Since I heard the news I can’t stop smiling! Last week a friend called–which isn’t unusual–I do have friends… But I was with my family cruising over the crest of Queen Ann Hill in Seattle, and, well, I was actually more interested in inviting her and her husband up for dinner than focusing on what she was saying… Okay, I have ADD and sometimes it’s just hard for me to pay attention!

Any way, after I hung up, her words came back to me in snippets, “…congratulations…award…so proud of you…”


I immediately called her back, needles prickling my skin, and said, “Did you say something about a contest?”

Thank God my friends love me.

I am so pleased to announce that my short-story, The Stone God’s Wife, has WON the Best Short-story/Novella for 2014 in the Chanticleer Review! My cheeks are getting a workout! Here’s an excerpt:

 The Stone God’s Wife

I was born the day after my sister came into the world; an afterthought, an extra piece, the twisted thing that nearly killed my mother. A talisman of things to come. My sister’s cries were met with gentle coos; mine, with scorn and derision. In the long annuals of our village, the holy sisters could not find one instance where a child lived who was not wanted. That fact, stacked against the tenacious nature that held me fast to my mother’s womb, set my fate like a stubborn jaw.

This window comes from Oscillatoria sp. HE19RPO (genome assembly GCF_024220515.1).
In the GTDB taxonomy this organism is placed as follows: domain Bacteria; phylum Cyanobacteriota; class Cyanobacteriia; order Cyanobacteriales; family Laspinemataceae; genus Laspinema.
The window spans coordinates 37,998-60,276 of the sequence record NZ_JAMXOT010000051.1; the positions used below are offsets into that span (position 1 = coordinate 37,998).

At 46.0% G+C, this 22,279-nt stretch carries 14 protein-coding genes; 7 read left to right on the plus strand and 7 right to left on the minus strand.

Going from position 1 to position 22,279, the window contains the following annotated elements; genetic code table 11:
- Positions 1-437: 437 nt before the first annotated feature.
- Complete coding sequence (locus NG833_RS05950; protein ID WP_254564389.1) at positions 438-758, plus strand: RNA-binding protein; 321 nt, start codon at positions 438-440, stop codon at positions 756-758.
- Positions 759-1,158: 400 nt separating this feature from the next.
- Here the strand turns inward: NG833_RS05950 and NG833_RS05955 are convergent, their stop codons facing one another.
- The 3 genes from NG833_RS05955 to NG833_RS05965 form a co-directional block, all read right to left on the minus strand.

The high holy mother said that the second babe is a shadow, bad luck, and would soon extinguish the life of the first born. My mother did her best to neglect me. If it were not for my sister, I would have perished. Even as an infant, when my mother attempted to separate us, Agnes would scream and would not be comforted, save in my presence.

Together, she and I learned the cruel nature of the gods that surrounded us, the histories of our people, and what it meant to be a good steward of the earth. Together we dressed and said our prayers. Together we scoured our soiled linens on the river rocks and spread them on the flat stones in the upper fields to dry. Together we spied on the boys working the upper barley fields, their bare brown backs glistening with sweat under their labor. We clutched each other, holding our breaths because of their beauty, and the thrill of what they would do if we were discovered.

Although my mother had given up separating us years ago, and more or less accepted me like she might accept a mangy dog that would not go away, the high holy mother had not. Each prayer session began with, ‘Save us from the ugly, malformed murderess in our midst.’ Soon I grew weary of all things high and holy.



You can find the complete story of The Stone God’s Wife in Mark Souza’s anthology Nightmares: Bedtime Stories for the Wicked

And here’s the link for the prestigious Chanticleer Review and Writing Competition:



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